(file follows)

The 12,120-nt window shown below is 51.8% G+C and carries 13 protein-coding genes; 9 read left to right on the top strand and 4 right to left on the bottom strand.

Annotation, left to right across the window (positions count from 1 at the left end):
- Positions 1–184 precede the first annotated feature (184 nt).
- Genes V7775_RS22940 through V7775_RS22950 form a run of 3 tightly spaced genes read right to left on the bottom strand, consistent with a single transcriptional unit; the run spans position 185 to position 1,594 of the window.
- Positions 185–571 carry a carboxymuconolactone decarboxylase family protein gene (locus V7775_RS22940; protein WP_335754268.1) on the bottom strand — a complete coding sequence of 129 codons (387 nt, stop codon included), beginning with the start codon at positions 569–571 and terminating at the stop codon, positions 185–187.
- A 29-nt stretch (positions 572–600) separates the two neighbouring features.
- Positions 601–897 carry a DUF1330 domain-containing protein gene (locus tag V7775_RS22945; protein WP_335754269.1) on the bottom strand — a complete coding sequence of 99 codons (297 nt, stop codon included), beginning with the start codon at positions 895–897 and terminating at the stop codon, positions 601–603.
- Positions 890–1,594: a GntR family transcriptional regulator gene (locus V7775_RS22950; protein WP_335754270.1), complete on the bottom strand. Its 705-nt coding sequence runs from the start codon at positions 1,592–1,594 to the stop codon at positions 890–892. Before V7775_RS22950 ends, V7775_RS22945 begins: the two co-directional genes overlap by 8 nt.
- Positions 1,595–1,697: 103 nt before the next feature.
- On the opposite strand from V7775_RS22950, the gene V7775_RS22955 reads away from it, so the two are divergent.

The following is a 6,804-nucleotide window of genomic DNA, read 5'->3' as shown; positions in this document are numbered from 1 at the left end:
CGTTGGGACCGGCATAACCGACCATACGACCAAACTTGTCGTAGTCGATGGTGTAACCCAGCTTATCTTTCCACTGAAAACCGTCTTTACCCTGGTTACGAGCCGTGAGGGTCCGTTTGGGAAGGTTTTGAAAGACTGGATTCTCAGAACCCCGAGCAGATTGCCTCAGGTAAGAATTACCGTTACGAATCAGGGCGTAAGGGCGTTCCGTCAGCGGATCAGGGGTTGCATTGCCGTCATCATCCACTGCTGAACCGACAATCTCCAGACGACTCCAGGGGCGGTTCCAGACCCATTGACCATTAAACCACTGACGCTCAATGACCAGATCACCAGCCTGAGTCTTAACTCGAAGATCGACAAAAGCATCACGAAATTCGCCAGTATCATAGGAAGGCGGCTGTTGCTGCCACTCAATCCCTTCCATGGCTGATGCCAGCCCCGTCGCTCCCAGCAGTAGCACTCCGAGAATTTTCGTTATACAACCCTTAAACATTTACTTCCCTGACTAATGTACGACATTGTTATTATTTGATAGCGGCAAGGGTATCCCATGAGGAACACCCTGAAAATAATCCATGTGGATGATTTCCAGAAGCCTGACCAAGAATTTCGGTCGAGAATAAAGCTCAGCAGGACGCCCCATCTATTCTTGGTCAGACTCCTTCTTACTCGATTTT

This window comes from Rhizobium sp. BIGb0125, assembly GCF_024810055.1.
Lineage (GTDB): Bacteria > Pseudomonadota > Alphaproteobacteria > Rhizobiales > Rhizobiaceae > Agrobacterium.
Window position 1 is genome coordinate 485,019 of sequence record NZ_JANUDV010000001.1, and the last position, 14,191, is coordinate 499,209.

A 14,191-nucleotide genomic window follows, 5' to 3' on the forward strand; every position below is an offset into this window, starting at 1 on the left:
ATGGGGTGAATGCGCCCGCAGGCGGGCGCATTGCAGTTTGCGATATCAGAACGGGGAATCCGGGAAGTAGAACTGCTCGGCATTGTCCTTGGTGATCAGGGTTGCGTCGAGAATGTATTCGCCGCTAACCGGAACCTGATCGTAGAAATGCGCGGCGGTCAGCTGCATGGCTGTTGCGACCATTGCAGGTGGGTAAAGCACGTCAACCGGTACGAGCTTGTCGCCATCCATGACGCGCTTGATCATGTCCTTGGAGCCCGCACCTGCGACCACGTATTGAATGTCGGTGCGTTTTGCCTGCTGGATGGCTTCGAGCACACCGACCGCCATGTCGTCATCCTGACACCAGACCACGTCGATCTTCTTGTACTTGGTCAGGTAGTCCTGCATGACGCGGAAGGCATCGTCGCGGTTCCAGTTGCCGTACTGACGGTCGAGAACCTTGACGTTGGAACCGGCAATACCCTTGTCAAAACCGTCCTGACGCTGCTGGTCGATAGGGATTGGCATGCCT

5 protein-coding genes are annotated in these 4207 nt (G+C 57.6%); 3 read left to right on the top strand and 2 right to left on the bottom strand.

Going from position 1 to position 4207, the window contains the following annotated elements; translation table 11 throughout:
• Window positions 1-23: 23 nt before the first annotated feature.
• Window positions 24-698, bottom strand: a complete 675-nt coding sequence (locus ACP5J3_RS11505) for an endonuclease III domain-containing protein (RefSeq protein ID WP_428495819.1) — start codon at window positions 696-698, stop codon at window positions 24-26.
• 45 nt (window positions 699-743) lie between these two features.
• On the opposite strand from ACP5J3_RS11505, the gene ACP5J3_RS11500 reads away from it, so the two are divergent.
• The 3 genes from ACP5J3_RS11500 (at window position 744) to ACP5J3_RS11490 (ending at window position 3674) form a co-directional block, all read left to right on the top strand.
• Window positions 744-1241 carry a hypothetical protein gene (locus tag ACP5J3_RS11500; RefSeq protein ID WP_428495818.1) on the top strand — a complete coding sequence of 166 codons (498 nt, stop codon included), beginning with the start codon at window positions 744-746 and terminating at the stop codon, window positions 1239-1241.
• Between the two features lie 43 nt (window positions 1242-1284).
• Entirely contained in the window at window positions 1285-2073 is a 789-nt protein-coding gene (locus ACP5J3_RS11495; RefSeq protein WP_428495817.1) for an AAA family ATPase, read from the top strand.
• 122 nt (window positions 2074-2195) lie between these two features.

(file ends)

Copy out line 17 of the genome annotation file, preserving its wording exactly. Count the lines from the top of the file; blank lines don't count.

ATGGGGTGAATGCGCCCGCAGGCGGGCGCATTGCAGTTTGCGATATCAGAACGGGGAATCCGGGAAGTAGAACTGCTCGGCATTGTCCTTGGTGATCAGGGTTGCGTCGAGAATGTATTCGCCGCTAACCGGAACCTGATCGTAGAAATGCGCGGCGGTCAGCTGCATGGCTGTTGCGACCATTGCAGGTGGGTAAAGCACGTCAACCGGTACGAGCTTGTCGCCATCCATGACGCGCTTGATCATGTCCTTGGAGCCCGCACCTGCGACCACGTATTGAATGTCGGTGCGTTTTGCCTGCTGGATGGCTTCGAGCACACCGACCGCCATGTCGTCATCCTGACACCAGACCACGTCGATCTTCTTGTACTTGGTCAGGTAGTCCTGCATGACGCGGAAGGCATCGTCGCGGTTCCAGTTGCCGTACTGACGGTCGAGAACCTTGACGTTGGAACCGGCAATACCCTTGTCAAAACCGTCCTGACGCTGCTGGTCGATAGGGATTGGCATGCCT